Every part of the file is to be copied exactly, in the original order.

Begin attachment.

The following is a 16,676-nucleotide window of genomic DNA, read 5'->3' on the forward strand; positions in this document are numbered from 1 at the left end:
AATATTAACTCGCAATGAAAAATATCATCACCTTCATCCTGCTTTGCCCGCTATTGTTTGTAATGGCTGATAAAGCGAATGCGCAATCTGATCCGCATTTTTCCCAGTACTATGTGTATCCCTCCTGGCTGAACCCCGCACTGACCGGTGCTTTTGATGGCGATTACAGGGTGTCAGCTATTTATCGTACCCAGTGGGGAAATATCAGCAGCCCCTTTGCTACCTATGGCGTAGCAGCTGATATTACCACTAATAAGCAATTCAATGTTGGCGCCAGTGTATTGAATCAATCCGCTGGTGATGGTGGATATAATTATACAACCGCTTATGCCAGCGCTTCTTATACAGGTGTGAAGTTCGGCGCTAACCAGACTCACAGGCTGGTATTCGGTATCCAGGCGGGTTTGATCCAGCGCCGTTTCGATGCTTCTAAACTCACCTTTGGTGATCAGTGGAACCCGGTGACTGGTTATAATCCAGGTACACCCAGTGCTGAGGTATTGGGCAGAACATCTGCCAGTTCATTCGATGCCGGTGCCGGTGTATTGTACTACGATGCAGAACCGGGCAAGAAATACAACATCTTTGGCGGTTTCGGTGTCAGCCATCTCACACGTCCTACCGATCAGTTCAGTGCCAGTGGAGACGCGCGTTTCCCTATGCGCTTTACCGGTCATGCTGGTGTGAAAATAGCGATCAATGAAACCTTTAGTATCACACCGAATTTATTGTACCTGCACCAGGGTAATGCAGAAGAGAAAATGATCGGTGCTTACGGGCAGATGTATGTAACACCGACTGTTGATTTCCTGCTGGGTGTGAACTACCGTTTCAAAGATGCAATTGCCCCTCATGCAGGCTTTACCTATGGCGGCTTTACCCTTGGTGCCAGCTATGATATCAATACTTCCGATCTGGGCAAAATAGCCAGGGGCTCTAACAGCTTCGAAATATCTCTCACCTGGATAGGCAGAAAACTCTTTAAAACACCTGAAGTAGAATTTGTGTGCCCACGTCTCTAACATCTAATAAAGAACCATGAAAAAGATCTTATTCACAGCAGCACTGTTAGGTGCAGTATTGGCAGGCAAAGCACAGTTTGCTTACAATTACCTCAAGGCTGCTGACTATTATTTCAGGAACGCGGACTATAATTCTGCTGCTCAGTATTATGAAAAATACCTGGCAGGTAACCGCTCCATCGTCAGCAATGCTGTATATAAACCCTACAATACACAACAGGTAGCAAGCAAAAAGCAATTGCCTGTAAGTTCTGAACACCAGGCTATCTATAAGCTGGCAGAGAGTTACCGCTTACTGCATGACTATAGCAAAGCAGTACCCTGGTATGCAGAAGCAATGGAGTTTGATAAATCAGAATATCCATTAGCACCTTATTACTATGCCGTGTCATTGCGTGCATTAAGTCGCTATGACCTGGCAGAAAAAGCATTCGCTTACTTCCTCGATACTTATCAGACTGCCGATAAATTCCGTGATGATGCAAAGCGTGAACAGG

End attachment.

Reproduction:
The following is a 16,676-nucleotide window of genomic DNA, read 5'->3' on the forward strand; positions in this document are numbered from 1 at the left end:
AATATTAACTCGCAATGAAAAATATCATCACCTTCATCCTGCTTTGCCCGCTATTGTTTGTAATGGCTGATAAAGCGAATGCGCAATCTGATCCGCATTTTTCCCAGTACTATGTGTATCCCTCCTGGCTGAACCCCGCACTGACCGGTGCTTTTGATGGCGATTACAGGGTGTCAGCTATTTATCGTACCCAGTGGGGAAATATCAGCAGCCCCTTTGCTACCTATGGCGTAGCAGCTGATATTACCACTAATAAGCAATTCAATGTTGGCGCCAGTGTATTGAATCAATCCGCTGGTGATGGTGGATATAATTATACAACCGCTTATGCCAGCGCTTCTTATACAGGTGTGAAGTTCGGCGCTAACCAGACTCACAGGCTGGTATTCGGTATCCAGGCGGGTTTGATCCAGCGCCGTTTCGATGCTTCTAAACTCACCTTTGGTGATCAGTGGAACCCGGTGACTGGTTATAATCCAGGTACACCCAGTGCTGAGGTATTGGGCAGAACATCTGCCAGTTCATTCGATGCCGGTGCCGGTGTATTGTACTACGATGCAGAACCGGGCAAGAAATACAACATCTTTGGCGGTTTCGGTGTCAGCCATCTCACACGTCCTACCGATCAGTTCAGTGCCAGTGGAGACGCGCGTTTCCCTATGCGCTTTACCGGTCATGCTGGTGTGAAAATAGCGATCAATGAAACCTTTAGTATCACACCGAATTTATTGTACCTGCACCAGGGTAATGCAGAAGAGAAAATGATCGGTGCTTACGGGCAGATGTATGTAACACCGACTGTTGATTTCCTGCTGGGTGTGAACTACCGTTTCAAAGATGCAATTGCCCCTCATGCAGGCTTTACCTATGGCGGCTTTACCCTTGGTGCCAGCTATGATATCAATACTTCCGATCTGGGCAAAATAGCCAGGGGCTCTAACAGCTTCGAAATATCTCTCACCTGGATAGGCAGAAAACTCTTTAAAACACCTGAAGTAGAATTTGTGTGCCCACGTCTCTAACATCTAATAAAGAACCATGAAAAAGATCTTATTCACAGCAGCACTGTTAGGTGCAGTATTGGCAGGCAAAGCACAGTTTGCTTACAATTACCTCAAGGCTGCTGACTATTATTTCAGGAACGCGGACTATAATTCTGCTGCTCAGTATTATGAAAAATACCTGGCAGGTAACCGCTCCATCGTCAGCAATGCTGTATATAAACCCTACAATACACAACAGGTAGCAAGCAAAAAGCAATTGCCTGTAAGTTCTGAACACCAGGCTATCTATAAGCTGGCAGAGAGTTACCGCTTACTGCATGACTATAGCAAAGCAGTACCCTGGTATGCAGAAGCAATGGAGTTTGATAAATCAGAATATCCATTAGCACCTTATTACTATGCCGTGTCATTGCGTGCATTAAGTCGCTATGACCTGGCAGAAAAAGCATTCGCTTACTTCCTCGATACTTATCAGACTGCCGATAAATTCCGTGATGATGCAAAGCGTGAACAGG